Before you redo that bathroom or kitchen, knock down a wall or add a room, take note. These tips can help you enjoy a smoother, less stressful process. Plus, this prep work will make sure you enjoy the results years from now.
Home Renovation Planning
In the early stages, follow these steps to capture your vision—and ground it in reality.
- Know what you like. Look at styles, colors, materials, functionality. Do you want to install new cabinets or move a wall? Visit stores, and browse Pinterest. Watch design shows on TV, and look at home decorating magazines.
- Research materials. Don’t rely on a contractor. Make sure you know how different countertops, woods and other materials will affect your day-to-day living long after the job is complete. Also, be wary of cheap materials. You don’t want to regret your decision to save $400 on cabinets when doors start to sag and veneer peels two years later.
- Know your budget. Look at a range of options—appliances, counters, light fixtures—to know if your dream is financially possible. And set aside extra money for unexpected contingencies.
- Think about DIY. Be realistic about the things you can do and the skills someone else will have to provide. Can you handle painting when the contractor is done? Or install your own backsplash or replace the toilet? Doing some of the work can save money, but be honest with yourself.
- Renovate for the future. Don’t base changes or upgrades strictly on your preferences and lifestyle. Consider what those renovations will mean when it’s time to sell. Classic styles and ideas stand the test of time. Trends go in and out of style.
Working with Contractors
Follow these steps to assemble your team and to protect your interests.
- Vet your contractor. Don’t depend on online reviews. Check the licensing authority for complaints, insurance, lien history and current licenses. Call references. Interview contractors about how they operate, what to expect, and how they resolve disagreements.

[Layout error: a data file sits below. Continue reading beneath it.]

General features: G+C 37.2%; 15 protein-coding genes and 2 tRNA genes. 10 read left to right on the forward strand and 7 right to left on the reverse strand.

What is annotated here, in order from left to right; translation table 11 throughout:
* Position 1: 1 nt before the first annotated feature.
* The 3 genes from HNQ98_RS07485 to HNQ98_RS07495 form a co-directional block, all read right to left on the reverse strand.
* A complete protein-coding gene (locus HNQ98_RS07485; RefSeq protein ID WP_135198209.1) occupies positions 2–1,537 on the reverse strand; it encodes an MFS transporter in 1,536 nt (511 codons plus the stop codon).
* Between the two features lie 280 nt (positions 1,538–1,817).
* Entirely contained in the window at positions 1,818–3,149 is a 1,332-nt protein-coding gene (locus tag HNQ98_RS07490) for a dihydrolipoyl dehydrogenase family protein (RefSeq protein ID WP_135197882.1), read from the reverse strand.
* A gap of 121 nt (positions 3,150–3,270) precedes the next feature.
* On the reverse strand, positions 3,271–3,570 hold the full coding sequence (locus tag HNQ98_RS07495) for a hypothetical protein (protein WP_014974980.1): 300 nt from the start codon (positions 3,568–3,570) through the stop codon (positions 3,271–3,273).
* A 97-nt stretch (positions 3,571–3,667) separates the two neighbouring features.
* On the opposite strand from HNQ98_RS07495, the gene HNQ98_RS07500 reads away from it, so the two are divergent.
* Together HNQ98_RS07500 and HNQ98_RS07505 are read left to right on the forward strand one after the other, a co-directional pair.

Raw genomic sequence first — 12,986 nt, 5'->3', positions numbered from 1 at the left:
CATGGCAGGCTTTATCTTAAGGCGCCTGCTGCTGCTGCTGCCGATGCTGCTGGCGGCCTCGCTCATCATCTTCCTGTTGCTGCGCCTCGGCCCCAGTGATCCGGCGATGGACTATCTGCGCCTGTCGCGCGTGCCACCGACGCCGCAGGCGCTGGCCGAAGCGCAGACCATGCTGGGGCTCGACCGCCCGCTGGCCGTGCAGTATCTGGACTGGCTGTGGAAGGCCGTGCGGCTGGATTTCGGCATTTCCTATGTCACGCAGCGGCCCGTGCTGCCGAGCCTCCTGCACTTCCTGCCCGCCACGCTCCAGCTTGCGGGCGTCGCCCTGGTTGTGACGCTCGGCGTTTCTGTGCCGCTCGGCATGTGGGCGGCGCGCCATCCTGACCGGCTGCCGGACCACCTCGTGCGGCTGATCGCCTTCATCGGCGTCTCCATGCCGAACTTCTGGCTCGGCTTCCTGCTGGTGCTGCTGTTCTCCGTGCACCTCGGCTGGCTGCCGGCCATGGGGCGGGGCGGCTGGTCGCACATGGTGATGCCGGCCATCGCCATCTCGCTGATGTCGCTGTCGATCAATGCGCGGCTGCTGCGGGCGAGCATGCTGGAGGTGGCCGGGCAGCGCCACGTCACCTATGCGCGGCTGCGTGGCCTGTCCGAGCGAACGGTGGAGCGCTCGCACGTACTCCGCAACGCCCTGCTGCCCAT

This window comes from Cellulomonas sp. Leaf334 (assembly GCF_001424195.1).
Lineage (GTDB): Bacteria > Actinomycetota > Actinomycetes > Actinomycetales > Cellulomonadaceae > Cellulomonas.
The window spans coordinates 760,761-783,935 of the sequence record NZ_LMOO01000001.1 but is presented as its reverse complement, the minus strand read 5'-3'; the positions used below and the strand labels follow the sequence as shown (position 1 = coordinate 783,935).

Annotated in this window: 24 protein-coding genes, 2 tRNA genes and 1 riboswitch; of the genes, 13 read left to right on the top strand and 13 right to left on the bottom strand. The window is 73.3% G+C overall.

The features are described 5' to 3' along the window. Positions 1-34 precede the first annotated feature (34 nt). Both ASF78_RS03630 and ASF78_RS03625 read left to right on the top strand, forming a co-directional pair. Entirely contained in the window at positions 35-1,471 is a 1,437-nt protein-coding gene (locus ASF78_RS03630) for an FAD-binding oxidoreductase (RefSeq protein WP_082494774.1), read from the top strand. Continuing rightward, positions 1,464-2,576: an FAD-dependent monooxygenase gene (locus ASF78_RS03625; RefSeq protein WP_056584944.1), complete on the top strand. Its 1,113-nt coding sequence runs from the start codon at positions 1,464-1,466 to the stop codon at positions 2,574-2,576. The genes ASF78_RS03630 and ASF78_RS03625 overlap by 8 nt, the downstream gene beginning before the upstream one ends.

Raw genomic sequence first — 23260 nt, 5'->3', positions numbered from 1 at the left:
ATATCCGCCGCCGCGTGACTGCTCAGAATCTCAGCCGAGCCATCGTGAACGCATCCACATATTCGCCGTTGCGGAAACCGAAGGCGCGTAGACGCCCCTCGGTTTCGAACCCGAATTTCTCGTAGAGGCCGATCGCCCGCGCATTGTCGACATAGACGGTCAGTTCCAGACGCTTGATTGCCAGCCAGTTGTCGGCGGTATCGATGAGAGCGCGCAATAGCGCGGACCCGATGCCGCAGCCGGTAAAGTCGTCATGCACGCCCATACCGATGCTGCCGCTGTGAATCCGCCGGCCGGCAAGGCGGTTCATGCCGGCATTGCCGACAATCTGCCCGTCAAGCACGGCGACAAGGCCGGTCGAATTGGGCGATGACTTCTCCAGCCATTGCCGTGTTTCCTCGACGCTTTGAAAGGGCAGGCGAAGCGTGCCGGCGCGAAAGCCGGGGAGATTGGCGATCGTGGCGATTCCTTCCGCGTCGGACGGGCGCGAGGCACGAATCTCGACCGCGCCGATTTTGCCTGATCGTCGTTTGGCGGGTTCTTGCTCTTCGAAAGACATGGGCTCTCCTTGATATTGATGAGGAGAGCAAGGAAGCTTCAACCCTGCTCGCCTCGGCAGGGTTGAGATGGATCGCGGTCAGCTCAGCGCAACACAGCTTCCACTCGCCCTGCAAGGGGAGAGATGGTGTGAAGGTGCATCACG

- Consider the timing. Jobs often take longer than expected, due to unforeseen circumstances and other factors. Don’t set a schedule with an overly aggressive deadline. Also, it isn’t always wise to renovate a new home immediately. Live in the space for a while to get a better idea of the changes you’d like to make.
- Get an airtight contract. Materials, deadlines, payment schedule, change orders, potential liabilities for missed milestones and work details are critical. Make sure they’re spelled out in writing.
- Write down everything. Take notes during or immediately after every conversation with your contractor or anyone doing work in your home. Don’t rely on your memory.
- Invest in a key lock box. If workers will be in and out of your home while you’re not there, don’t give them a key to your house. Get a lockbox for the duration of the project. You don’t want strangers to copy your house key. And if you use electronic locks, change the passcode after the project.
For more information, check out this article on “Top 5 Construction Project Principles.”
Don’t Forget the Insurance
Last, but certainly not least, talk to your insurance partner before starting the project. You want to review several items.
- The written contract needs to include an indemnity provision that holds the contractor—and not you—responsible for losses that arise from work on the property.
- In addition, the contractor’s general liability policy should name you as a “primary” and “non-contributory” additional insured.
- You’ll also want to discuss how the renovations will affect your insurance coverage and your rates.
Read this article for additional risk management tips when hiring contractors.